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Publication numberUS20060072474 A1
Publication typeApplication
Application numberUS 11/227,669
Publication dateApr 6, 2006
Filing dateSep 15, 2005
Priority dateOct 1, 2004
Also published asEP1643683A2, EP1643683A3
Publication number11227669, 227669, US 2006/0072474 A1, US 2006/072474 A1, US 20060072474 A1, US 20060072474A1, US 2006072474 A1, US 2006072474A1, US-A1-20060072474, US-A1-2006072474, US2006/0072474A1, US2006/072474A1, US20060072474 A1, US20060072474A1, US2006072474 A1, US2006072474A1
InventorsKevin Mitchell
Original AssigneeKevin Mitchell
Export CitationBiBTeX, EndNote, RefMan
External Links: USPTO, USPTO Assignment, Espacenet
Monitoring traffic in a packet switched network
US 20060072474 A1
Abstract
In an MPLS network one or more monitoring probes are arranged to monitor data traffic on a particular path formed of several links in the network. The monitoring information from the probes is then sent to a Network Management module via links in a path through the network that avoids, so far as possible, any links in the path being monitored, as well as any links in paths that are considered to be important due to having high priority or that would be adversely affected by the additional monitoring information.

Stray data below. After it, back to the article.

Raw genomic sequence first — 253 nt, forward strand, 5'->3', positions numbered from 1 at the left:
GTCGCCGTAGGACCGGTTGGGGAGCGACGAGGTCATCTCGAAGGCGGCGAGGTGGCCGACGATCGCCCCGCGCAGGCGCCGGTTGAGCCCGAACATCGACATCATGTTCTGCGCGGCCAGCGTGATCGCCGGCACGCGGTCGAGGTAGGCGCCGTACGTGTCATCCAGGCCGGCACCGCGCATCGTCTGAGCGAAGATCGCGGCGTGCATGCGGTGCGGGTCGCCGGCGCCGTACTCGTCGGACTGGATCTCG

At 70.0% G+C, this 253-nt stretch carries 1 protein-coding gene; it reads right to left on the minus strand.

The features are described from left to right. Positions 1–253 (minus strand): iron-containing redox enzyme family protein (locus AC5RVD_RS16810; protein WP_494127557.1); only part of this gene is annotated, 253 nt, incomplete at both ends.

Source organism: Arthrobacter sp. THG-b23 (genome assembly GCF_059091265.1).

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Claims(18)
1. A monitoring system for monitoring a packet switched communications network, the network comprising a plurality of communication links coupled by routers for routing data packets via particular communication links through the network, the system comprising at least one monitoring probe arranged to monitor a first communication link, a network management module for receiving monitoring information from the monitoring probe relating to particular data packets on the communication link, wherein the monitoring information is routed through the packet communications network to the network management module along a path that avoids the communication link being monitored so far as possible.
2. A monitoring system according to claim 1, further comprising a second monitoring probe arranged to monitor a second communications link, the first and second communications links forming at least part of a communications path being monitored, wherein the monitoring information is routed through the packet communications network to the network management module along a path that avoids the communications path being monitored so far as possible.
3. A monitoring system according to claim 2, wherein the network management module comprises a correlator for correlating the monitoring information from the monitoring probes to determine measurements of quality of packet flow along the communications path being monitored.
4. A monitoring system according to claim 1, wherein the path along which the monitoring information is routed through the packet communications network to the network management module comprises communication links that are considered to be less needed for important packet traffic than other links.
5. A monitoring system according to claim 4, further comprising a path determining element for determining the path along which the monitoring information is routed through the packet communications network to the network management module.